How do your kids impact your borrowing capacity?

In the name of responsible lending, banks will only approve a loan to those consumers who they believe will be able to pay it back without significant hardship. That’s straightforward enough, but what effect do your kids have on the lender’s final decision?

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An assessment of your living expenses will vary from bank to bank, but living expenses are generally assumed to increase with each dependent child you have.

This means that, generally speaking, the more kids you have, the bigger impact it will have when banks determine how much you’re entitled to borrow. This is the case whether you’re borrowing to buy your own home or an investment property.

When it comes to kids and your mortgage application, there is a range of influencing factors to consider.

Living expenses count!
In addition to looking at the flow of cash coming in, banks will examine your living expenses to help them determine whether you are eligible for a loan, and at what value. This includes taking into account any children you have, because as any parent knows, they tend to be one of the most expensive decisions you’ll ever make!

All lenders will use a different formula to estimate your outflow. Generally your borrowing capacity is affected by Family Tax Benefit payments, child maintenance payments and personal loans, in addition to expenses involved in raising kids.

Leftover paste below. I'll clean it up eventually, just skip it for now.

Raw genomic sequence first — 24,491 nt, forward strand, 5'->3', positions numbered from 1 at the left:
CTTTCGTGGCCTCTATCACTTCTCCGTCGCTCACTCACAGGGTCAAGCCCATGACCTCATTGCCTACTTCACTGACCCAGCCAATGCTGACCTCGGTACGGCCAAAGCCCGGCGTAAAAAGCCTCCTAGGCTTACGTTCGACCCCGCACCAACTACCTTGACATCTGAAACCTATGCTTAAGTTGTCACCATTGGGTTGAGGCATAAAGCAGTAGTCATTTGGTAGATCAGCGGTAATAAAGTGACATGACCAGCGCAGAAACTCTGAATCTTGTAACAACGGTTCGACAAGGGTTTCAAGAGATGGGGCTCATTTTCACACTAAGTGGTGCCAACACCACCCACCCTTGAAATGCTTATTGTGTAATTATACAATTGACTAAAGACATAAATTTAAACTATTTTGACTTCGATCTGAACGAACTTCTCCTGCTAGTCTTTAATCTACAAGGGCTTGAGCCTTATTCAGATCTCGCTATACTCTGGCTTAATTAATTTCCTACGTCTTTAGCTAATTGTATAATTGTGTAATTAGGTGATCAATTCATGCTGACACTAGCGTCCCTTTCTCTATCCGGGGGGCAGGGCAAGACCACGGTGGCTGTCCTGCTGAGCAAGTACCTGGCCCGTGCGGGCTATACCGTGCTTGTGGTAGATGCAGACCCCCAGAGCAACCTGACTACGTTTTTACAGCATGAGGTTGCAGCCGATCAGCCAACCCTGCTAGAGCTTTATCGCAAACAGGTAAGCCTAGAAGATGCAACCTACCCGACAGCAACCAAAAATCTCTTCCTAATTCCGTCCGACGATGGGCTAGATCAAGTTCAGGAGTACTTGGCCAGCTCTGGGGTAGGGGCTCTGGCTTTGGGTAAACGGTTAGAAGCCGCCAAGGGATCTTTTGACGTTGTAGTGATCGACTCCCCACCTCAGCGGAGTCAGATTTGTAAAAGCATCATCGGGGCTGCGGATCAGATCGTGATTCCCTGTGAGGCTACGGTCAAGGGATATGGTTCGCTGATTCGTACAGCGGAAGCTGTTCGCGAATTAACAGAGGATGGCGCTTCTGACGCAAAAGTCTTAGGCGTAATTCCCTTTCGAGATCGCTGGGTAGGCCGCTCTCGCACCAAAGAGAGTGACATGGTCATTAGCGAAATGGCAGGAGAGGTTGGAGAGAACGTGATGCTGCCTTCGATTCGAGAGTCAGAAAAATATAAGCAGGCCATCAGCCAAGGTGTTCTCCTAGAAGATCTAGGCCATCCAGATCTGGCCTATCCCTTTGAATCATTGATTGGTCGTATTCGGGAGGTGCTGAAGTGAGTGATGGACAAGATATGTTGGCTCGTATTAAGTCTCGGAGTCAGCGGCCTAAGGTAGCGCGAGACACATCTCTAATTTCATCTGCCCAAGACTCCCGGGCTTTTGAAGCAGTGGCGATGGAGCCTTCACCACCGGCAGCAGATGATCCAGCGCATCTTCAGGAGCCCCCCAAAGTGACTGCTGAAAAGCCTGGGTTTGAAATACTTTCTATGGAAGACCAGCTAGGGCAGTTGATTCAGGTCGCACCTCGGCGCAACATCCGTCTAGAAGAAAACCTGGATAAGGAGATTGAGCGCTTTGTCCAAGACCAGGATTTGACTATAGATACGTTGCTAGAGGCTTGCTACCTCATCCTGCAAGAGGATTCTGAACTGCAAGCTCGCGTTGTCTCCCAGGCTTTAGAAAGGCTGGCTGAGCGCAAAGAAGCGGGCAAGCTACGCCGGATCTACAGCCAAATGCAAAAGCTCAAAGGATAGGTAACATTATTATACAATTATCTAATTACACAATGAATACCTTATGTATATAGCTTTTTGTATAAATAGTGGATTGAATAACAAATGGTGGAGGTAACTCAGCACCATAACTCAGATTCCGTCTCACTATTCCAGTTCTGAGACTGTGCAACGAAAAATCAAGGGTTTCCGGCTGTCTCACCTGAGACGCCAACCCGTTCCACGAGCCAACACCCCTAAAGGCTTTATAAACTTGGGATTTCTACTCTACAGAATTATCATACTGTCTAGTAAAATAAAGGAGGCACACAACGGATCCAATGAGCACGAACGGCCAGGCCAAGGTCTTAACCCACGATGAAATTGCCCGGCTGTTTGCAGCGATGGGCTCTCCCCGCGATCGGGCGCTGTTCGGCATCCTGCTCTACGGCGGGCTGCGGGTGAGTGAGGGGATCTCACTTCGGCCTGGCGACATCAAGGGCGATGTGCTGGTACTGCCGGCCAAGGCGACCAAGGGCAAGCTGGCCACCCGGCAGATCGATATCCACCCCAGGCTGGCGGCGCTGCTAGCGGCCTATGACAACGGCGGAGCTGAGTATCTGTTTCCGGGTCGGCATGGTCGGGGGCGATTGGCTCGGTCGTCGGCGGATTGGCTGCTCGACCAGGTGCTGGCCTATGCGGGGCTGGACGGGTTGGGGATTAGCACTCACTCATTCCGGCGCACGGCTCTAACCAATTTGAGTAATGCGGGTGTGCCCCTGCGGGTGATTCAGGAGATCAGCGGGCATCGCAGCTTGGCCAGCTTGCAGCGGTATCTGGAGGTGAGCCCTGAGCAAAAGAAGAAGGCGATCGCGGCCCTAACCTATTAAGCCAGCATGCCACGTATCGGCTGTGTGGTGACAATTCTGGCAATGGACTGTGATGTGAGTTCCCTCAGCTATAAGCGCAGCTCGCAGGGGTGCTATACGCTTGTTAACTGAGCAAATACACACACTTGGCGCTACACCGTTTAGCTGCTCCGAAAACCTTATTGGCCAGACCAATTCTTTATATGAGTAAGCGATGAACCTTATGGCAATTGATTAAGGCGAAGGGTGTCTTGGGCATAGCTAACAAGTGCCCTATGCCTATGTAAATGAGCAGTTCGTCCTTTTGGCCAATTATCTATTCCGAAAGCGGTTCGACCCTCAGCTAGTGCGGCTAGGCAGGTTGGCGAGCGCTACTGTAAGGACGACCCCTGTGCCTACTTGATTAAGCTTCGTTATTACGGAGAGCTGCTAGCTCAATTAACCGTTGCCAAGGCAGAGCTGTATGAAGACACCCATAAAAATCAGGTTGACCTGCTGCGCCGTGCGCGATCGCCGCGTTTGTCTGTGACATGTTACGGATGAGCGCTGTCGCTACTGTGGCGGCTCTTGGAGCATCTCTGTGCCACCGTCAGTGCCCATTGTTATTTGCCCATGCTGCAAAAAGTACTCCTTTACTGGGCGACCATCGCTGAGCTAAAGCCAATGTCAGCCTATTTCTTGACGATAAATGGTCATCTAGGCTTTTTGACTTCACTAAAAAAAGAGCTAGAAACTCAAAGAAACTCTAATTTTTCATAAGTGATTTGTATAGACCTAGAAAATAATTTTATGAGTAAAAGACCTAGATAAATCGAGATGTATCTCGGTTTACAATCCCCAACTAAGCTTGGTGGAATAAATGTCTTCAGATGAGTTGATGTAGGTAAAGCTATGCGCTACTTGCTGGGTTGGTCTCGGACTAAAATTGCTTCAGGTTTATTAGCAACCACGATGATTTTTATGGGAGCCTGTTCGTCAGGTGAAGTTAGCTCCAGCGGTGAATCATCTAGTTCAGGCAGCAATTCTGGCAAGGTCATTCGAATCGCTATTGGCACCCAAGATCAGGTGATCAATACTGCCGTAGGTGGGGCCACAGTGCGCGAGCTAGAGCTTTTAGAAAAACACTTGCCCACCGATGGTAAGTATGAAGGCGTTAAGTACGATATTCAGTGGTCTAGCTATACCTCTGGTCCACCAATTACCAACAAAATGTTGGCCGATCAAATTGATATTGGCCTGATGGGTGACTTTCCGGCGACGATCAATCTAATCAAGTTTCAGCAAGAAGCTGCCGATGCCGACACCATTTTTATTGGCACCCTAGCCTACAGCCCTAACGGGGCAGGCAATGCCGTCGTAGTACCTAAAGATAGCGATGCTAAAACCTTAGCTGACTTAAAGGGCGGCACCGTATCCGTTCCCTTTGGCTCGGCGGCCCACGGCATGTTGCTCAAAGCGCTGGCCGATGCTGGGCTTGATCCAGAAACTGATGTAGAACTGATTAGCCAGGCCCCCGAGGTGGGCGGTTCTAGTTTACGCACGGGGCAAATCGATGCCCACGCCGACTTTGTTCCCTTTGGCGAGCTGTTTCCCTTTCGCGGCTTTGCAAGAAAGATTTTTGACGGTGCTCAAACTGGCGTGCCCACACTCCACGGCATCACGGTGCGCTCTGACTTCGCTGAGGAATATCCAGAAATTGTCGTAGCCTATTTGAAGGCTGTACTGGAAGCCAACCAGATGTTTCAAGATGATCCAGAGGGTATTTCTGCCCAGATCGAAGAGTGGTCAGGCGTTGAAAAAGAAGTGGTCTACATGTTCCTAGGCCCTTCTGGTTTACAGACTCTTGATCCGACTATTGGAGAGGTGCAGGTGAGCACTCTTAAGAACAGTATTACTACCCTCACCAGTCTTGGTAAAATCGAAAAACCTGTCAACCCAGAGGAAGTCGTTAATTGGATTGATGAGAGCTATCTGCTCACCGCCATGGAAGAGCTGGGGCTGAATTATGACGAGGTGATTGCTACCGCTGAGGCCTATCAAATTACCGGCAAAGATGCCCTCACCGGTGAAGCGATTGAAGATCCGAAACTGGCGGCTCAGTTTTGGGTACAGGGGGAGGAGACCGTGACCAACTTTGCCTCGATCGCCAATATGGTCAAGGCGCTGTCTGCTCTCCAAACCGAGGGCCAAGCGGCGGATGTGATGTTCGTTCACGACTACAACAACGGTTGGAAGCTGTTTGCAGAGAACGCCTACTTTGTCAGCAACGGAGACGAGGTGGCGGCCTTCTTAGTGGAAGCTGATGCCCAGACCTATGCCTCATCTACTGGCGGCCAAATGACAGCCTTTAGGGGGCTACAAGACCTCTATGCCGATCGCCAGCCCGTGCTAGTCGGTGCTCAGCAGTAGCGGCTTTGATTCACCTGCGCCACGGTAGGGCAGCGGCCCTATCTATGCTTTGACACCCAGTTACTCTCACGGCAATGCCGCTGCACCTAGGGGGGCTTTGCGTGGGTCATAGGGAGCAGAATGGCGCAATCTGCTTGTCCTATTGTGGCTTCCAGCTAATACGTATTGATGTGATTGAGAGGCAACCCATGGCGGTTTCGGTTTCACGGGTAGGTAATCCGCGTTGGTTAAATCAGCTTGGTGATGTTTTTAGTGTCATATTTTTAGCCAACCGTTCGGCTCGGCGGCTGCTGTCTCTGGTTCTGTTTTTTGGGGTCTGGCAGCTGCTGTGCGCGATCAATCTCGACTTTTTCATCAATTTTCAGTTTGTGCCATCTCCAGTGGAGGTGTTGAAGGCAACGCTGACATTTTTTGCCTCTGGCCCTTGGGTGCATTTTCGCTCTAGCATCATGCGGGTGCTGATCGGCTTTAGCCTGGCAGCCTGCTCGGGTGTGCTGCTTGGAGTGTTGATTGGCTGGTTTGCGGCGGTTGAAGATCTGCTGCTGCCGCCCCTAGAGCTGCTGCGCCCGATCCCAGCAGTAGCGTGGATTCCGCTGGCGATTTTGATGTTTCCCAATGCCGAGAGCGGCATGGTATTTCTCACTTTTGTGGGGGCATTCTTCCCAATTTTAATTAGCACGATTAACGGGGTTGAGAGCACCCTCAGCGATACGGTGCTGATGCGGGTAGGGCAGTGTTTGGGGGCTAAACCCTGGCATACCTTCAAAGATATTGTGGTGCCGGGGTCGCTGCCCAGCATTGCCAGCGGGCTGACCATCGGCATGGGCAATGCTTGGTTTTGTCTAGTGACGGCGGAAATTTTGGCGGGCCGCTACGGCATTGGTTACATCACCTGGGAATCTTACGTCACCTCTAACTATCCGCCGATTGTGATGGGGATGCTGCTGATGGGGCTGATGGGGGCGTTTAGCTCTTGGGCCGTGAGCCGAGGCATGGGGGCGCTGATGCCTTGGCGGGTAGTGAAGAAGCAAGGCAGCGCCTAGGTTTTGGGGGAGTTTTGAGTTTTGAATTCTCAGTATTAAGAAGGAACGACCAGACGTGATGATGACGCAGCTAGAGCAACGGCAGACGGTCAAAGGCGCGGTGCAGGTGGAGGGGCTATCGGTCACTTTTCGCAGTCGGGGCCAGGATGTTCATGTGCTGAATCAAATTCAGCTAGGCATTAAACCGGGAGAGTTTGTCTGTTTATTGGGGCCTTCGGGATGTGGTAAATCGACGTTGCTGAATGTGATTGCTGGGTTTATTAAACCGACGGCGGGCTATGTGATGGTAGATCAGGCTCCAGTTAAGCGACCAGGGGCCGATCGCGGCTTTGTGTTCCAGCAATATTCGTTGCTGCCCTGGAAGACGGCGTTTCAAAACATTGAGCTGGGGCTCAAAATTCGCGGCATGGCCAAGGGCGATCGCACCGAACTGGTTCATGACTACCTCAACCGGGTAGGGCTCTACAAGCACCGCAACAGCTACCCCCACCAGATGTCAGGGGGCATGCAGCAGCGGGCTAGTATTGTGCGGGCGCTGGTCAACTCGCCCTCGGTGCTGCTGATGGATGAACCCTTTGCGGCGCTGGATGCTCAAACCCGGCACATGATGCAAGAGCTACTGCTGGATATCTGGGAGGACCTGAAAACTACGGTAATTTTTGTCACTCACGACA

According to InfoChoice, a couple earning $70,000 each before tax with no kids and a $5,000 credit card limit has a borrowing power of just over $1 million (mortgage at five per cent over 30 years).

With one child, that borrowing power drops to $960,000. With two children, it falls to $885,000 and with three kids, it sinks to $807,000.

Maternity leave and babies
While some banks are flexible, it’s common knowledge in the lending industry that new mums can have a hard time getting a loan approved. This is because unfortunately, most lenders view unpaid maternity leave as an equivalent to unemployment, although this view is slowly changing. For example, one of the majors now accepts a “return to work” letter from the employer as sufficient to include a person’s income whilst on maternity leave.

Though it is still possible to have a mortgage application approved when on maternity leave, women with paid maternity leave or whose partners earn an income sufficient enough to repay the loan are generally favoured.

If you’re on unpaid maternity leave, the bank may take into account what funds you have set aside and the length of time before you return to work before deciding whether you qualify. Policies vary between banks and it’s worth discussing your situation with your broker to ensure you apply with a lender that suits your situation.

If you are pregnant or have kids, what should you do next?
Before applying for a home loan, there are a few things to consider.

It is possible to reduce or even pause your home loan payments on your own home while you’re on maternity leave. There are specific requirements that you must meet to be eligible for this benefit, but it is worth discussing with your lender or mortgage broker.

Also, ensure that you take interest rates into account when planning ahead. Although the cost of borrowing money is currently extremely low, there’s no guarantee that interest rates won’t fluctuate in the future. Consider a higher rate and factor it in to your financial plan when you’re thinking about how many children you may have and what your income situation will be in the future.

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